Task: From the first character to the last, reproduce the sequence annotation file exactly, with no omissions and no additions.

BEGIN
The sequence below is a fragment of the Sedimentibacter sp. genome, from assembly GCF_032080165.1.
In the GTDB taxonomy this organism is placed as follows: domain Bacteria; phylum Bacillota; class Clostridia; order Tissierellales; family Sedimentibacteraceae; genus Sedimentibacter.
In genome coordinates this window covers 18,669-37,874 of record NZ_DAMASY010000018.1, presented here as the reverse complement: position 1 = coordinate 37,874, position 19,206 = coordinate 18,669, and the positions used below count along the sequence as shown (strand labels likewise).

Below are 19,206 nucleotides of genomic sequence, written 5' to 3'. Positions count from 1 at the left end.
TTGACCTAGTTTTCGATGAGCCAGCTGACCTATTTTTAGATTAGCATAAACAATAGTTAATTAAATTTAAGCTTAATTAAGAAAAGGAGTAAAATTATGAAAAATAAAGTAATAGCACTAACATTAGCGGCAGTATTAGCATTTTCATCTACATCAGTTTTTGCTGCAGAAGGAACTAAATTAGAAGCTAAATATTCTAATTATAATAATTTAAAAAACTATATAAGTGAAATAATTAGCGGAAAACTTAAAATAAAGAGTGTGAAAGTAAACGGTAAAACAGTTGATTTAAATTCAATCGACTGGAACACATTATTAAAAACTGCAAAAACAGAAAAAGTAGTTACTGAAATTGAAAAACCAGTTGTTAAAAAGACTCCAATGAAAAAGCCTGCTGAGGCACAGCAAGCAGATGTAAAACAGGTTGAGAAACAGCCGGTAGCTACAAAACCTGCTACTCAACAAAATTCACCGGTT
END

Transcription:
The sequence below is a fragment of the Sedimentibacter sp. genome, from assembly GCF_032080165.1.
In the GTDB taxonomy this organism is placed as follows: domain Bacteria; phylum Bacillota; class Clostridia; order Tissierellales; family Sedimentibacteraceae; genus Sedimentibacter.
In genome coordinates this window covers 18,669-37,874 of record NZ_DAMASY010000018.1, presented here as the reverse complement: position 1 = coordinate 37,874, position 19,206 = coordinate 18,669, and the positions used below count along the sequence as shown (strand labels likewise).

Below are 19,206 nucleotides of genomic sequence, written 5' to 3'. Positions count from 1 at the left end.
TTGACCTAGTTTTCGATGAGCCAGCTGACCTATTTTTAGATTAGCATAAACAATAGTTAATTAAATTTAAGCTTAATTAAGAAAAGGAGTAAAATTATGAAAAATAAAGTAATAGCACTAACATTAGCGGCAGTATTAGCATTTTCATCTACATCAGTTTTTGCTGCAGAAGGAACTAAATTAGAAGCTAAATATTCTAATTATAATAATTTAAAAAACTATATAAGTGAAATAATTAGCGGAAAACTTAAAATAAAGAGTGTGAAAGTAAACGGTAAAACAGTTGATTTAAATTCAATCGACTGGAACACATTATTAAAAACTGCAAAAACAGAAAAAGTAGTTACTGAAATTGAAAAACCAGTTGTTAAAAAGACTCCAATGAAAAAGCCTGCTGAGGCACAGCAAGCAGATGTAAAACAGGTTGAGAAACAGCCGGTAGCTACAAAACCTGCTACTCAACAAAATTCACCGGTT